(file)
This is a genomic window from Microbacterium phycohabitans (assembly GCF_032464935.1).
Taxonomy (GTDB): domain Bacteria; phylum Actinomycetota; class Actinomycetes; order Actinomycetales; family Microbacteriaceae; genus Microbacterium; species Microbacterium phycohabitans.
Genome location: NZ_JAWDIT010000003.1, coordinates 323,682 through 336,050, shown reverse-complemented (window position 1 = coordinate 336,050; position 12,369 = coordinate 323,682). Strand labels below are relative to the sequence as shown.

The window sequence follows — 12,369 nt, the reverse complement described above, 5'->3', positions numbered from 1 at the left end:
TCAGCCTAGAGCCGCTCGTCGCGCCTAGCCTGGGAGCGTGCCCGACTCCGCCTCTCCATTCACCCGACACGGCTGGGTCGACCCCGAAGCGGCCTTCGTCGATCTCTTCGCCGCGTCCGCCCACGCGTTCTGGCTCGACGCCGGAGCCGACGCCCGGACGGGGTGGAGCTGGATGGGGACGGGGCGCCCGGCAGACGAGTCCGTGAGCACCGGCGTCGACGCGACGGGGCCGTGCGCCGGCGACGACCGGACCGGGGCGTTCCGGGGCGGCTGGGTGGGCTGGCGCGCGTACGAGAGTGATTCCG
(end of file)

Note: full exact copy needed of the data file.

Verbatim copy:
This is a genomic window from Microbacterium phycohabitans (assembly GCF_032464935.1).
Taxonomy (GTDB): domain Bacteria; phylum Actinomycetota; class Actinomycetes; order Actinomycetales; family Microbacteriaceae; genus Microbacterium; species Microbacterium phycohabitans.
Genome location: NZ_JAWDIT010000003.1, coordinates 323,682 through 336,050, shown reverse-complemented (window position 1 = coordinate 336,050; position 12,369 = coordinate 323,682). Strand labels below are relative to the sequence as shown.

The window sequence follows — 12,369 nt, the reverse complement described above, 5'->3', positions numbered from 1 at the left end:
TCAGCCTAGAGCCGCTCGTCGCGCCTAGCCTGGGAGCGTGCCCGACTCCGCCTCTCCATTCACCCGACACGGCTGGGTCGACCCCGAAGCGGCCTTCGTCGATCTCTTCGCCGCGTCCGCCCACGCGTTCTGGCTCGACGCCGGAGCCGACGCCCGGACGGGGTGGAGCTGGATGGGGACGGGGCGCCCGGCAGACGAGTCCGTGAGCACCGGCGTCGACGCGACGGGGCCGTGCGCCGGCGACGACCGGACCGGGGCGTTCCGGGGCGGCTGGGTGGGCTGGCGCGCGTACGAGAGTGATTCCG